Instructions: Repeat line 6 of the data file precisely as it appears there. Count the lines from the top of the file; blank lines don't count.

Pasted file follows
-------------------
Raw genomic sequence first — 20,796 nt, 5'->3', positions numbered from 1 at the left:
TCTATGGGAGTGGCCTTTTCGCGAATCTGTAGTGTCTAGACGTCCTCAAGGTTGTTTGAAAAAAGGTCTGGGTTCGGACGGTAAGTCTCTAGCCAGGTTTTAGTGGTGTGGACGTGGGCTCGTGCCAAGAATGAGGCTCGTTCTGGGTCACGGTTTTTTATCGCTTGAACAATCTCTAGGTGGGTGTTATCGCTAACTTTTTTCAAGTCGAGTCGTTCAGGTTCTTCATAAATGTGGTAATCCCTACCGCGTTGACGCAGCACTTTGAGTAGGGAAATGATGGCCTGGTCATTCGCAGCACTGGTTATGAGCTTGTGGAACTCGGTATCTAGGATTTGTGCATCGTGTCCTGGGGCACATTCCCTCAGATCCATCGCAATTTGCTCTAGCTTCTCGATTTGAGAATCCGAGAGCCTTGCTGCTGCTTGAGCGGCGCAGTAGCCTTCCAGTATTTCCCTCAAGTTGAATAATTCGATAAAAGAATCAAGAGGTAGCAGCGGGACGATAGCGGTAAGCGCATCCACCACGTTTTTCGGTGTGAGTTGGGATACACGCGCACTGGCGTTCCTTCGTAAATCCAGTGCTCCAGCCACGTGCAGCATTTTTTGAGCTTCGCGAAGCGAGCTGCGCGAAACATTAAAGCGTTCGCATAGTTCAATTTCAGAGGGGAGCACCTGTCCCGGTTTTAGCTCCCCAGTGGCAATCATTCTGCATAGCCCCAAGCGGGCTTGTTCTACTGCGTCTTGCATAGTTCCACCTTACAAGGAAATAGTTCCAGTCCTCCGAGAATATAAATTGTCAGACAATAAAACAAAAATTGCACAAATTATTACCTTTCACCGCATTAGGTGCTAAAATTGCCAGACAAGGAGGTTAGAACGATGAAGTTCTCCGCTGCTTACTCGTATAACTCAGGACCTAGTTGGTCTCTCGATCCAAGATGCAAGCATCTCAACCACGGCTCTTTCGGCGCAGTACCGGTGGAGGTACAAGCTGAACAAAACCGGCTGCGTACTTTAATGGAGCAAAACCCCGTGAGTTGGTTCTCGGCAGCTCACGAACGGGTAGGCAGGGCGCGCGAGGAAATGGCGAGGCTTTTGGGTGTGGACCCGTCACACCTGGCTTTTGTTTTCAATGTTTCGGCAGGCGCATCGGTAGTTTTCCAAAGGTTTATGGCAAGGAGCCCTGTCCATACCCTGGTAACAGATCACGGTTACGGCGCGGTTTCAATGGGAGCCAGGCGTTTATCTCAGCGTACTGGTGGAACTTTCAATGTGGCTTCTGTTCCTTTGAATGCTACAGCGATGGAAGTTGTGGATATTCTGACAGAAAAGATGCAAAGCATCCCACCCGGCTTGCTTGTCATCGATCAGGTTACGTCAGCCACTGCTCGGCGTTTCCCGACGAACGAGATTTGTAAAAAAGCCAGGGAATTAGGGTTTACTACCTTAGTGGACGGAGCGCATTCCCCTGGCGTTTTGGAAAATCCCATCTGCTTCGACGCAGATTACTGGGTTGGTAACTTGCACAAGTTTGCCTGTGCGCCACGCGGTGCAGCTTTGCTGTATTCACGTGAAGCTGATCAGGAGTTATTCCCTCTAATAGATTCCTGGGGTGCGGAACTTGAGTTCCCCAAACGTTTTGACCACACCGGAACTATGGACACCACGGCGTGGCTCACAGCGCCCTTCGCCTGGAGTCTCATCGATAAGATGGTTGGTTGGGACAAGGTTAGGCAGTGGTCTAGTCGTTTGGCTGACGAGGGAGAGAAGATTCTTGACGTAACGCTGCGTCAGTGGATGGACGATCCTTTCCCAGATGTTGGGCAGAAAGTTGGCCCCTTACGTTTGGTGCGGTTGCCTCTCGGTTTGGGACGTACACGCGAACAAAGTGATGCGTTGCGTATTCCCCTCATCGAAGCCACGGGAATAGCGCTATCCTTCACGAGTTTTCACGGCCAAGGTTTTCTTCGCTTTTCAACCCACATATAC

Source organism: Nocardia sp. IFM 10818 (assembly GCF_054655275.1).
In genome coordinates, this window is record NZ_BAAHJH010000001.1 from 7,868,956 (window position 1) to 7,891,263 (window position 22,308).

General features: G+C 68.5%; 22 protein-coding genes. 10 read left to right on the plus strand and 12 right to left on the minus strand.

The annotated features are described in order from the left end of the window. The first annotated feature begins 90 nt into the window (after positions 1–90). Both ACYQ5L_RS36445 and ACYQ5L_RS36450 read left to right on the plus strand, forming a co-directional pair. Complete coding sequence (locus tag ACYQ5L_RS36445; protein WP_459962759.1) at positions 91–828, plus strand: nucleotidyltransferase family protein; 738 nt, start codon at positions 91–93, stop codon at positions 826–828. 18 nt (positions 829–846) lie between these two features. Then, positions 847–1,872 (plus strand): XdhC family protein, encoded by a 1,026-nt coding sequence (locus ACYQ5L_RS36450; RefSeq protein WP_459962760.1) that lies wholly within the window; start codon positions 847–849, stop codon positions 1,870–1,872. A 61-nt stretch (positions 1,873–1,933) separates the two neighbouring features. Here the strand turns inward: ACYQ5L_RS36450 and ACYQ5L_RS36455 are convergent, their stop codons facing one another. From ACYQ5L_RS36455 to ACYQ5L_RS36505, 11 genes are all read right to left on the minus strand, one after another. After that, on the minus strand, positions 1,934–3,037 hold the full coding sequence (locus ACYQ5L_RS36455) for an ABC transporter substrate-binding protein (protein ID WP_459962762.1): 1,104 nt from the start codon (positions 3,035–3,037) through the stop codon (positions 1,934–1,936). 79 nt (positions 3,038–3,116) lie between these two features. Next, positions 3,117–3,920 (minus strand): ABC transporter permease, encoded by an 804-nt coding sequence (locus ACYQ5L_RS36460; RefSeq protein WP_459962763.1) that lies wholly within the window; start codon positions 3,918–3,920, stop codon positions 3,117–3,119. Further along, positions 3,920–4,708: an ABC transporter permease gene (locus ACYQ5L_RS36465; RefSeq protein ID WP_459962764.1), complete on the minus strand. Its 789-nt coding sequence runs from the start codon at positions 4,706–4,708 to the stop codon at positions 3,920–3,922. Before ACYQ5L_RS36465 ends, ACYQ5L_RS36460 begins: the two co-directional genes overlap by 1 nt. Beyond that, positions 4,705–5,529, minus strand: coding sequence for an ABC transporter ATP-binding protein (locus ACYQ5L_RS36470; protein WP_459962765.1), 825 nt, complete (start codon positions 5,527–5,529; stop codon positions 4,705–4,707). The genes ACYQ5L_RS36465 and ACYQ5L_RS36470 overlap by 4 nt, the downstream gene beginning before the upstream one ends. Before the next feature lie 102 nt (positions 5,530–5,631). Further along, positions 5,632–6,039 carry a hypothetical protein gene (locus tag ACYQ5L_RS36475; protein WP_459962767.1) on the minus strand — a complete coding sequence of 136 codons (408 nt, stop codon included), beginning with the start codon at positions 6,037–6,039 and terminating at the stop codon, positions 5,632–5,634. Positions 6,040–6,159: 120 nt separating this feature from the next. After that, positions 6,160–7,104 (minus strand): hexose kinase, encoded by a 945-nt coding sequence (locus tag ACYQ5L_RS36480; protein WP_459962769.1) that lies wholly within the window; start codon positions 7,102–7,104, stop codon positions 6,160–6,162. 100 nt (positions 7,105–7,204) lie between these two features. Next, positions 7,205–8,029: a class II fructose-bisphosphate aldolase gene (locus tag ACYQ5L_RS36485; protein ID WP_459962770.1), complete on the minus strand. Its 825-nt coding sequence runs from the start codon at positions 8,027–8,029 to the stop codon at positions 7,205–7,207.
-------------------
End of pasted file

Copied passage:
The annotated features are described in order from the left end of the window. The first annotated feature begins 90 nt into the window (after positions 1–90). Both ACYQ5L_RS36445 and ACYQ5L_RS36450 read left to right on the plus strand, forming a co-directional pair. Complete coding sequence (locus tag ACYQ5L_RS36445; protein WP_459962759.1) at positions 91–828, plus strand: nucleotidyltransferase family protein; 738 nt, start codon at positions 91–93, stop codon at positions 826–828. 18 nt (positions 829–846) lie between these two features. Then, positions 847–1,872 (plus strand): XdhC family protein, encoded by a 1,026-nt coding sequence (locus ACYQ5L_RS36450; RefSeq protein WP_459962760.1) that lies wholly within the window; start codon positions 847–849, stop codon positions 1,870–1,872. A 61-nt stretch (positions 1,873–1,933) separates the two neighbouring features. Here the strand turns inward: ACYQ5L_RS36450 and ACYQ5L_RS36455 are convergent, their stop codons facing one another. From ACYQ5L_RS36455 to ACYQ5L_RS36505, 11 genes are all read right to left on the minus strand, one after another. After that, on the minus strand, positions 1,934–3,037 hold the full coding sequence (locus ACYQ5L_RS36455) for an ABC transporter substrate-binding protein (protein ID WP_459962762.1): 1,104 nt from the start codon (positions 3,035–3,037) through the stop codon (positions 1,934–1,936). 79 nt (positions 3,038–3,116) lie between these two features. Next, positions 3,117–3,920 (minus strand): ABC transporter permease, encoded by an 804-nt coding sequence (locus ACYQ5L_RS36460; RefSeq protein WP_459962763.1) that lies wholly within the window; start codon positions 3,918–3,920, stop codon positions 3,117–3,119. Further along, positions 3,920–4,708: an ABC transporter permease gene (locus ACYQ5L_RS36465; RefSeq protein ID WP_459962764.1), complete on the minus strand. Its 789-nt coding sequence runs from the start codon at positions 4,706–4,708 to the stop codon at positions 3,920–3,922. Before ACYQ5L_RS36465 ends, ACYQ5L_RS36460 begins: the two co-directional genes overlap by 1 nt. Beyond that, positions 4,705–5,529, minus strand: coding sequence for an ABC transporter ATP-binding protein (locus ACYQ5L_RS36470; protein WP_459962765.1), 825 nt, complete (start codon positions 5,527–5,529; stop codon positions 4,705–4,707). The genes ACYQ5L_RS36465 and ACYQ5L_RS36470 overlap by 4 nt, the downstream gene beginning before the upstream one ends. Before the next feature lie 102 nt (positions 5,530–5,631). Further along, positions 5,632–6,039 carry a hypothetical protein gene (locus tag ACYQ5L_RS36475; protein WP_459962767.1) on the minus strand — a complete coding sequence of 136 codons (408 nt, stop codon included), beginning with the start codon at positions 6,037–6,039 and terminating at the stop codon, positions 5,632–5,634. Positions 6,040–6,159: 120 nt separating this feature from the next. After that, positions 6,160–7,104 (minus strand): hexose kinase, encoded by a 945-nt coding sequence (locus tag ACYQ5L_RS36480; protein WP_459962769.1) that lies wholly within the window; start codon positions 7,102–7,104, stop codon positions 6,160–6,162. 100 nt (positions 7,105–7,204) lie between these two features. Next, positions 7,205–8,029: a class II fructose-bisphosphate aldolase gene (locus tag ACYQ5L_RS36485; protein ID WP_459962770.1), complete on the minus strand. Its 825-nt coding sequence runs from the start codon at positions 8,027–8,029 to the stop codon at positions 7,205–7,207.